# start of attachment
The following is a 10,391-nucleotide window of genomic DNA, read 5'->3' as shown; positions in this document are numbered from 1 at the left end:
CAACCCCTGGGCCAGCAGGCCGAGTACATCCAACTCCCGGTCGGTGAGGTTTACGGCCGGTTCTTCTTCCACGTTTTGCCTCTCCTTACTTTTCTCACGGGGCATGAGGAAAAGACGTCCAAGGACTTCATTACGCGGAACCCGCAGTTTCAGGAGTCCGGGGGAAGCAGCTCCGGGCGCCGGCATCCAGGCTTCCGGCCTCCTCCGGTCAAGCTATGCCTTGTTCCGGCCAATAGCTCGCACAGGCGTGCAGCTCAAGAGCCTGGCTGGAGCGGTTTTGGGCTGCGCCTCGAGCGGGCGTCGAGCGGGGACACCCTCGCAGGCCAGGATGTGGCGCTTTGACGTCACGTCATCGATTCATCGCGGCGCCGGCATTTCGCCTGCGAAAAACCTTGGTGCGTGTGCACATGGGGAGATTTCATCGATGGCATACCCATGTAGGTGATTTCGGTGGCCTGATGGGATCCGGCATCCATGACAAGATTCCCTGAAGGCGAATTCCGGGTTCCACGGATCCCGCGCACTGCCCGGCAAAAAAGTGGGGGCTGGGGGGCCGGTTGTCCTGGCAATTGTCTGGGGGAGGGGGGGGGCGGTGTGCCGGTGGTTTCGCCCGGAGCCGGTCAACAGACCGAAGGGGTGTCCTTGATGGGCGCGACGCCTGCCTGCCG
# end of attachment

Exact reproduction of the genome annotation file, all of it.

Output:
The following is a 10,391-nucleotide window of genomic DNA, read 5'->3' as shown; positions in this document are numbered from 1 at the left end:
CAACCCCTGGGCCAGCAGGCCGAGTACATCCAACTCCCGGTCGGTGAGGTTTACGGCCGGTTCTTCTTCCACGTTTTGCCTCTCCTTACTTTTCTCACGGGGCATGAGGAAAAGACGTCCAAGGACTTCATTACGCGGAACCCGCAGTTTCAGGAGTCCGGGGGAAGCAGCTCCGGGCGCCGGCATCCAGGCTTCCGGCCTCCTCCGGTCAAGCTATGCCTTGTTCCGGCCAATAGCTCGCACAGGCGTGCAGCTCAAGAGCCTGGCTGGAGCGGTTTTGGGCTGCGCCTCGAGCGGGCGTCGAGCGGGGACACCCTCGCAGGCCAGGATGTGGCGCTTTGACGTCACGTCATCGATTCATCGCGGCGCCGGCATTTCGCCTGCGAAAAACCTTGGTGCGTGTGCACATGGGGAGATTTCATCGATGGCATACCCATGTAGGTGATTTCGGTGGCCTGATGGGATCCGGCATCCATGACAAGATTCCCTGAAGGCGAATTCCGGGTTCCACGGATCCCGCGCACTGCCCGGCAAAAAAGTGGGGGCTGGGGGGCCGGTTGTCCTGGCAATTGTCTGGGGGAGGGGGGGGGCGGTGTGCCGGTGGTTTCGCCCGGAGCCGGTCAACAGACCGAAGGGGTGTCCTTGATGGGCGCGACGCCTGCCTGCCG